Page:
Sarah Jane Weill

It’s hard to discuss this issue and the wonderful work of our talented contributors without addressing the pandemic. In times of social distancing, the word “boundaries” means something different. For the first time, at least in recent historical memory, erecting and enforcing physical boundaries has been vital for the health of our communities. Humans are social creatures, but now we must isolate in order to survive.

Initially, when discussing the theme for this issue back in December 2019, we were thinking about how boundaries uphold the structure of society. Whether they are helpful or hurtful, boundaries enforce our experiences of daily life. We wanted this issue to explore a range of physical and emotional boundaries, calling into question which we need to keep and which we need to destroy. The stories, poems, and art in this issue still reflect this intention. Together, they artfully examine the varied manifestation of boundaries across all facets of life.

At the same time, this issue of Caustic Frolic now exemplifies the shift in “boundaries” as a word. Staying behind closed doors, we are eliminating other unnecessary divisions. Technology has given us the power to connect and communicate across physical boundaries. In the small ways we can, we are showing up for loved ones and strangers alike. As we continue to live separately, for however long necessary, we must remember to continue to examine which boundaries are necessary and which to fight against. We cannot hide in the rooms we are in. We have a responsibility to use the digital and creative channels available to us to be there for each other, to fight for the health, safety, and wellbeing of everyone.   

Beyond the timeliness of our issue’s theme, recently I’ve been reflecting on what it means to publish during this pandemic. On a personal note, art has kept me afloat during these strange times. Since I began sheltering-in-place in March, I’ve attended concerts via Instagram live, virtual readings, and Zoom writer talks. I’ve participated in a collective journaling project; whose email prompts make me smile every morning. I’ve written as much or as little as I’ve needed to every day. Without all of this art, I don’t think I would have been able to cope with all of the uncertainty; the creative community has reminded me that even when physically isolated, I’m never quite alone.

All of that being said, I feel even more honored to have the responsibility of curating and publishing the Spring 2020 issue of Caustic Frolic. With the current need for writing and art as sources of comfort and hope, it is with the deepest gratitude that I help introduce the inspiring work of our contributors to the greater creative community and to you, our readers. Additionally, I’m thrilled we added a subsection of the digital edition of this issue addressing the pandemic. Using the journal as a platform to document this historical moment was another reminder of the power of creativity. To those that submitted to this subsection, I hope this was a fruitful and cathartic exercise.  

To our contributors, thank you for sharing your thoughtful and moving work with us. To all of our readers, I hope this issue makes you think about all the ways we are connected and divided, wherever you are.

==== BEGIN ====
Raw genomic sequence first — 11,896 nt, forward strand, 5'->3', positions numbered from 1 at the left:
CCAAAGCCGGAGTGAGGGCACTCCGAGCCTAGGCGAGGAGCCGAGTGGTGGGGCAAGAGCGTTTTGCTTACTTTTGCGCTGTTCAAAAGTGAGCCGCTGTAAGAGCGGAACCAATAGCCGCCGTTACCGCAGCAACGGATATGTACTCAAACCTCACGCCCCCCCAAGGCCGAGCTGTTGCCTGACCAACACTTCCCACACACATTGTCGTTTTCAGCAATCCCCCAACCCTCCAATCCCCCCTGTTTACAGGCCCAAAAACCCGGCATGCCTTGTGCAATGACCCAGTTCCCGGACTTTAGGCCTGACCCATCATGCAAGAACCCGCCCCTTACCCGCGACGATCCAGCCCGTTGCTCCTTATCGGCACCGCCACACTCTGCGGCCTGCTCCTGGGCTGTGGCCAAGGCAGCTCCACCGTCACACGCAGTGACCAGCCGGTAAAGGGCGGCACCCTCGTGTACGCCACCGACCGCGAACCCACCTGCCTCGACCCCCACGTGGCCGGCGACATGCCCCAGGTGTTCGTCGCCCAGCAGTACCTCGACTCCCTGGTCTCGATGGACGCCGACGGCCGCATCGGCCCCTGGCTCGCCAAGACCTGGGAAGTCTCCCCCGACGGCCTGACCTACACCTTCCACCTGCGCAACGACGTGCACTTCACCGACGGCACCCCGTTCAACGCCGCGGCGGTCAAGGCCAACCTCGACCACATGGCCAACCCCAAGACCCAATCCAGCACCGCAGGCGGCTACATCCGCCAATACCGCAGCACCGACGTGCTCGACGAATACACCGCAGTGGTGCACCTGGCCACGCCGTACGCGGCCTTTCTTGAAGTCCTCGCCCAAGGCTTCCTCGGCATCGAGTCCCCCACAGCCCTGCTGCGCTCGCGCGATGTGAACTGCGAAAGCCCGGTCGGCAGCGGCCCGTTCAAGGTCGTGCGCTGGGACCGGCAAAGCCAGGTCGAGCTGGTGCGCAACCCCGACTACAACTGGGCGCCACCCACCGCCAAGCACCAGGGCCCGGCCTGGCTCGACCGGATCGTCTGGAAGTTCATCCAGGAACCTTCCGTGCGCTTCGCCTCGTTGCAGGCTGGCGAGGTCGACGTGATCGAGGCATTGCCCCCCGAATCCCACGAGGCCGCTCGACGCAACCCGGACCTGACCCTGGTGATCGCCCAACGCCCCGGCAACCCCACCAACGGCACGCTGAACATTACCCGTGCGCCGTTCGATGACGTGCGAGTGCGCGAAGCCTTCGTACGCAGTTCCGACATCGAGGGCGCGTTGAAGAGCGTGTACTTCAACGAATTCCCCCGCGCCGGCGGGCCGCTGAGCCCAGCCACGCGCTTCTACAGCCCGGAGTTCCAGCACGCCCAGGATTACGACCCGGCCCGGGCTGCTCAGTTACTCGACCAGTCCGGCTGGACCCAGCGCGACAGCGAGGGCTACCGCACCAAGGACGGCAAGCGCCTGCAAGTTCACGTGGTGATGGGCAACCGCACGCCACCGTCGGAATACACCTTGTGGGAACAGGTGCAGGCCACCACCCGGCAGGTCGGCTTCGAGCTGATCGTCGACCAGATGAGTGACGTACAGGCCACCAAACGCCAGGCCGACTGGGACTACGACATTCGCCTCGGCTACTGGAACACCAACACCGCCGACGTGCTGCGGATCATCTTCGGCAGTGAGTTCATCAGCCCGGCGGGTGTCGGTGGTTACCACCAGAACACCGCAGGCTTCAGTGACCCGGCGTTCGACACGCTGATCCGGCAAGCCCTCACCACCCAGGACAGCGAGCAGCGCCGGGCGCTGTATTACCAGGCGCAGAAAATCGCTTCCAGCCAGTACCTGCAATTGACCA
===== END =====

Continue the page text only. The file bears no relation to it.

-Sarah Jane 

Holly Van Hare

In anticipation of receiving submissions for this issue, we once posed the question: What is a boundary? And the answer, honestly, is complicated. There is a boundary right now between you, reader, and us, who exist to you now simply as words on a page. There is a boundary between West Virginia and Ohio, between mothers and their children, between a county prison cell and freedom. So what do these boundaries have in common? And what do they serve to teach? 

When we devised the idea for a theme of “boundaries,” in the fall, we could not have fathomed the relevance this term would have in spring of 2020. These past couple of months during the global pandemic have been rife with new limitations of all kinds— six feet of distance between you and anyone else, six months of distance between me and any normalcy. And we, as a globe, have been forced to learn to maintain these boundaries even when we may not want to. 

During the coronavirus shutdown, we have found that while physical boundaries between us must expand, some of our emotional ones have slimmed down. We have shrunk the space between the people and things we value most, that make us feel close to one another: honest conversation, artistic expression, the sharing of fear, and the projects we care about. I’ve invested newfound time in old friendships, spent hours talking on phone calls and FaceTimes. Of my little, barriered life, my friends probably know more than they did of my busy, boundless one. Working on this journal, too, is something that has brought us closeness in a time we thought it impossible. The words and images we sought to share served as a refuge from the dismality of the present. We hope that reading and viewing its contributions does the same for you. 

A boundary is liminal; it is a flawed, perfidious thing that can be both put up and torn down. It can be spacious or small, transparent or opaque, but it always serves a purpose, productive or otherwise. 

The wonderful and varied submissions in this issue pushed these boundaries and more; and as editors of an experimental, interdisciplinary journal, we feel that this more than fits.


We would like to thank our staff of talented writers and editors, as well as our faculty advisor, Kimon Keramidas, for all of their time, generosity, and expertise this spring. We could not have achieved this issue’s publication without the support of our team.